A new nightly pill that claims to stop snoring is entering clinical trials in the United States, the New York Post reports.
The newspaper reports that a 2018 study out of Brigham and Women’s Hospital in Boston found that a nightly tablet that combined two non-sleep related drugs helped reduce snoring frequency in 20 volunteers by 74%. The number of average breathing interruptions went down from 28.5 per hour to 7.5.
Now, the therapy will enter a clinical trial sponsored by Apnimed, a company formed in Cambridge, Massachusetts. Sleep scientists involved in the study have combined atomoxetine, an ADHD drug, and oxybutynin, which is typically used to treat urinary incontinence to help snorers.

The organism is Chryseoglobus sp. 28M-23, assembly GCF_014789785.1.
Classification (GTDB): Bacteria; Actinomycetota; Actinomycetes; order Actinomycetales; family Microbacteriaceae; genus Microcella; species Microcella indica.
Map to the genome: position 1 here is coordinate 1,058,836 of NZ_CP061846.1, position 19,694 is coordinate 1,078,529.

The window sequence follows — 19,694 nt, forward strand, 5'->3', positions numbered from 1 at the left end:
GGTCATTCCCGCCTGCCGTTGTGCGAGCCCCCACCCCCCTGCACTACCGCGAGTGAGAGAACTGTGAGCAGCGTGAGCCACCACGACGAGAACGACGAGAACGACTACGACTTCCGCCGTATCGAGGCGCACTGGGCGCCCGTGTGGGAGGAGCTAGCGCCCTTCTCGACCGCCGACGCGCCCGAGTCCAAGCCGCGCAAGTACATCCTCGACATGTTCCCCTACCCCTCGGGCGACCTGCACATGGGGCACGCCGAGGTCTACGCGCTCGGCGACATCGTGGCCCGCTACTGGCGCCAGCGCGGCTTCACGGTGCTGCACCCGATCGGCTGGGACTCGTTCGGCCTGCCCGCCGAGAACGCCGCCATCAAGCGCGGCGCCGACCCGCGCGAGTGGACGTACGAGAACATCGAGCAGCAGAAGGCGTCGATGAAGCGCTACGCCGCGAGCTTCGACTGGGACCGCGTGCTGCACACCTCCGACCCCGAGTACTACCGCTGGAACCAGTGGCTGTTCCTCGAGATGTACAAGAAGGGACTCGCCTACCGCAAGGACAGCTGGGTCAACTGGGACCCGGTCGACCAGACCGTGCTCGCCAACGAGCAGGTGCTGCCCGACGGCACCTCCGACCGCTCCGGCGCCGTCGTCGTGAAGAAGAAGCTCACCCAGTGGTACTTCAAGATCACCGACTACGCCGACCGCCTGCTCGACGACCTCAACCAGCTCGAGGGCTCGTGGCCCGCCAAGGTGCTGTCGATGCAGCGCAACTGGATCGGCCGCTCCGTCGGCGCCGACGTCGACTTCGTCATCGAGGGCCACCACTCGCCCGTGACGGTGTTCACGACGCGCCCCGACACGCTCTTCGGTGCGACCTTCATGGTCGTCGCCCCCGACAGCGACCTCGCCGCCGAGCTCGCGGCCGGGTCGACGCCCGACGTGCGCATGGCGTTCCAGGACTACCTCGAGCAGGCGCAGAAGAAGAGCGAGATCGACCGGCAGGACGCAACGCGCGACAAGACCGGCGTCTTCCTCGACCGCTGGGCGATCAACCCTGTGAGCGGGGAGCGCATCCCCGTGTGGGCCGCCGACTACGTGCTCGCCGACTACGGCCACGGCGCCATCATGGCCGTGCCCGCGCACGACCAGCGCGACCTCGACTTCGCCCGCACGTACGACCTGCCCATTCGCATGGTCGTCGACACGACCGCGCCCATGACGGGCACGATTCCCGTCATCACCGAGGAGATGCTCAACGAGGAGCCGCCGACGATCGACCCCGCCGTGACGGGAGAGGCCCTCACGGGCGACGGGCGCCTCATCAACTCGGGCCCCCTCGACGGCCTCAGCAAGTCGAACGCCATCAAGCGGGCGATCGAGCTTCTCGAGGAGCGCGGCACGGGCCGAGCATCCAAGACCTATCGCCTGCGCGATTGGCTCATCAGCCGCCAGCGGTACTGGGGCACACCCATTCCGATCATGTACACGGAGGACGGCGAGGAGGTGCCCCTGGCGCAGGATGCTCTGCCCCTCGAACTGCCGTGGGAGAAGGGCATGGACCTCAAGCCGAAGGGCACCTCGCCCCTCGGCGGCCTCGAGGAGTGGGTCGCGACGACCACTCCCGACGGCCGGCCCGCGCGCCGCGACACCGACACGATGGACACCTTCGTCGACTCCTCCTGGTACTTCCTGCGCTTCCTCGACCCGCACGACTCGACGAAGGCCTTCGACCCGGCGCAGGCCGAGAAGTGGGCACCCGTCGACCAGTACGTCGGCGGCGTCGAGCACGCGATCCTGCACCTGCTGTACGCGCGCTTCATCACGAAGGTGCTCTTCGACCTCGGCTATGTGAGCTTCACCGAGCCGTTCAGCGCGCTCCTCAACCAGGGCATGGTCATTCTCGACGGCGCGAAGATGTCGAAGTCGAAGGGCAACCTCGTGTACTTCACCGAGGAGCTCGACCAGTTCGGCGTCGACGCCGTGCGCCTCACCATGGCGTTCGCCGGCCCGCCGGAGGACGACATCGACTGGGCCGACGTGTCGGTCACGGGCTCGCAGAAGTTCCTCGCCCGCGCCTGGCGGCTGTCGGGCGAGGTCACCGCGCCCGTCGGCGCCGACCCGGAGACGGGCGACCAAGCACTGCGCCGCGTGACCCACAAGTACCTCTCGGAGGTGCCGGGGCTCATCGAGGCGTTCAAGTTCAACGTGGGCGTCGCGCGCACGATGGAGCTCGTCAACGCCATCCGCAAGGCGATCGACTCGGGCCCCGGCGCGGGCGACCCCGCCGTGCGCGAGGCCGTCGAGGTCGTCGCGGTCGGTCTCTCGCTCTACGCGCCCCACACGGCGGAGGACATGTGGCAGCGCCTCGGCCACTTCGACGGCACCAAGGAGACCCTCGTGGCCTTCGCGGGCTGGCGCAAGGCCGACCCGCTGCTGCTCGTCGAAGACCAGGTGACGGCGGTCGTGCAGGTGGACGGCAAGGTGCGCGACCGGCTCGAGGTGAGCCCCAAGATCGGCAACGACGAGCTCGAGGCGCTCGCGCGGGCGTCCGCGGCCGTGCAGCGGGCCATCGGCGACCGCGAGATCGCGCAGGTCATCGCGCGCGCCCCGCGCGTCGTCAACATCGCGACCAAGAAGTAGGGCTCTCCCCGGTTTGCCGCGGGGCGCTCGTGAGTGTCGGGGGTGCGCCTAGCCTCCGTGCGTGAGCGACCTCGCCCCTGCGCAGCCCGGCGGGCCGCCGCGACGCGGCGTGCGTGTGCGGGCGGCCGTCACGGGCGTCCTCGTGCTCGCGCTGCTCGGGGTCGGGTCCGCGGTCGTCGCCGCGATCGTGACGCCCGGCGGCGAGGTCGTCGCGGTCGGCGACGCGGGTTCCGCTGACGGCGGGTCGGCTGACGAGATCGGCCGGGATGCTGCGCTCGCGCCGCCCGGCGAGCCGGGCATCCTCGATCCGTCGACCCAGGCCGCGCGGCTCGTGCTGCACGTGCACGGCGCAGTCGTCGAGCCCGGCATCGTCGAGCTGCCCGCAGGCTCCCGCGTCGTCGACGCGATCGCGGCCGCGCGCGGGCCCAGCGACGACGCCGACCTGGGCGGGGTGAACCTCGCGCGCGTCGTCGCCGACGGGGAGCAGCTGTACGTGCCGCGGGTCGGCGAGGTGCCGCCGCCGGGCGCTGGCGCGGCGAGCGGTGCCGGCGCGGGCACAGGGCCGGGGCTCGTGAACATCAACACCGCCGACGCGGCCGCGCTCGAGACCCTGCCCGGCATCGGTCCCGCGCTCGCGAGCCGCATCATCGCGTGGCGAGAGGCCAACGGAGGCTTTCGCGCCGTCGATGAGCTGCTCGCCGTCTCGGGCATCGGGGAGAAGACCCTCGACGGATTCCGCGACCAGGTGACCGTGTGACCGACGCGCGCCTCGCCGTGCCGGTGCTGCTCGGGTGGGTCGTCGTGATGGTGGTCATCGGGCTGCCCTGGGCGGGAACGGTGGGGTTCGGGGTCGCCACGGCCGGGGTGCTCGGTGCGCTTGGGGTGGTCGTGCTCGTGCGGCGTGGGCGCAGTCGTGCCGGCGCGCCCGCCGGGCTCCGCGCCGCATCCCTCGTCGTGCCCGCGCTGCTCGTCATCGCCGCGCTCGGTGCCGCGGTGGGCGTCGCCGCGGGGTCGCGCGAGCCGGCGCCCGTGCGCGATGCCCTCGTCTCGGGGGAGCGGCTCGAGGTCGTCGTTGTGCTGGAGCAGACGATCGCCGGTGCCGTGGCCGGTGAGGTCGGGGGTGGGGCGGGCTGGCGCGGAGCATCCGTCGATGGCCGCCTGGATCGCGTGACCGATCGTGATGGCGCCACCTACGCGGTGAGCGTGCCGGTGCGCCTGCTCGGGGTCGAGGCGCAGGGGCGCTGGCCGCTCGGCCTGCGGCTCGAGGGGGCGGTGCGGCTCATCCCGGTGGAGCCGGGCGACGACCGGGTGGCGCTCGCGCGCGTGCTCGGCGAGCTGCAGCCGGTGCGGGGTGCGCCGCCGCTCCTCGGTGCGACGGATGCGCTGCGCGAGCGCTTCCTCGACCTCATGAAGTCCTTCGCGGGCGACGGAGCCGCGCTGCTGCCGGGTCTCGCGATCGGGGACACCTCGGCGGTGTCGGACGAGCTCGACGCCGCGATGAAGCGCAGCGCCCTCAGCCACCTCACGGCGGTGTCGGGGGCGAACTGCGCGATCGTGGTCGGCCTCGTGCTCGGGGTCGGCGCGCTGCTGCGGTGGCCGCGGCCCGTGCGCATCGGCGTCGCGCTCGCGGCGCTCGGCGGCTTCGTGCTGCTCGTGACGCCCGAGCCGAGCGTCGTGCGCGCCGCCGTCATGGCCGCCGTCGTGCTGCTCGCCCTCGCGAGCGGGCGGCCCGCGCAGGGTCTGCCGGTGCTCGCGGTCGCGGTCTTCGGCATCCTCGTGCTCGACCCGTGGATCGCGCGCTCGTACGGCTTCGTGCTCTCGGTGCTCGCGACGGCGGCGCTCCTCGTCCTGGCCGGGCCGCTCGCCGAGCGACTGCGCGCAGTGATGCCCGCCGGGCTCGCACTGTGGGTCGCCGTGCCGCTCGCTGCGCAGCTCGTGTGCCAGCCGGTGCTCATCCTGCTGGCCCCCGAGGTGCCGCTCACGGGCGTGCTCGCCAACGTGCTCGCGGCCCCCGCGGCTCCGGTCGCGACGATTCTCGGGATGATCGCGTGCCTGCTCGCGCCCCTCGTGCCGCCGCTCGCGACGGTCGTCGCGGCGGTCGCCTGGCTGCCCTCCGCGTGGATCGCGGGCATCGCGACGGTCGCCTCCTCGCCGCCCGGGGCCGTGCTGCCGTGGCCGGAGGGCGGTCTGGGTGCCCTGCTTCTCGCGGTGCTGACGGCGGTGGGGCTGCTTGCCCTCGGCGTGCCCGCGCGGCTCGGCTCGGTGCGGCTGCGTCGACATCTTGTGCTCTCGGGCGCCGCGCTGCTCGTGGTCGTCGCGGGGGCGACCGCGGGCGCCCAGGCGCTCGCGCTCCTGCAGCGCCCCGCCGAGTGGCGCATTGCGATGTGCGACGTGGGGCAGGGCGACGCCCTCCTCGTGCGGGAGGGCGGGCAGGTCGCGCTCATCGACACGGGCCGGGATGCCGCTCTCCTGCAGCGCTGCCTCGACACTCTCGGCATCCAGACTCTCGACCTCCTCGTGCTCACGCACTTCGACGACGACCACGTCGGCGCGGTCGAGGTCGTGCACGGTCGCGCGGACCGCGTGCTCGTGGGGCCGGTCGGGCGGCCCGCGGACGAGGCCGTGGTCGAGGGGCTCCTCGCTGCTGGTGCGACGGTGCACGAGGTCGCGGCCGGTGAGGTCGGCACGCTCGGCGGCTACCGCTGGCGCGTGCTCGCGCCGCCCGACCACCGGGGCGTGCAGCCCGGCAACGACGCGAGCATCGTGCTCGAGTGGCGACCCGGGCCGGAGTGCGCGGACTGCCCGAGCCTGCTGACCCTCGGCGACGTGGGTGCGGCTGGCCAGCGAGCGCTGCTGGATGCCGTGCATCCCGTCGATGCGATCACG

According to the New York Post, 22 million people snore so severely that they can be deprived of sufficient oxygen levels, which is a condition known as sleep apnea. SleepApnea.org says that those most likely to have the condition are over the age of 40, overweight, or regularly drink large amounts of alcohol.
Researchers noted that the new drug increased patients’ blood oxygen levels. But the drug does have possible side effects. Oxybutynin can cause abdominal discomfort and constipation, while atomoxetine can cause mood swings and suicidal thoughts, according to MedlinePlus.gov.
According to the newspaper, snoring takes place as facial muscles relax during sleep, which creates a narrow opening for air to pass through for breathing. The snoring sounds comes from the mouth’s soft tissues vibrating as air forces its way in.
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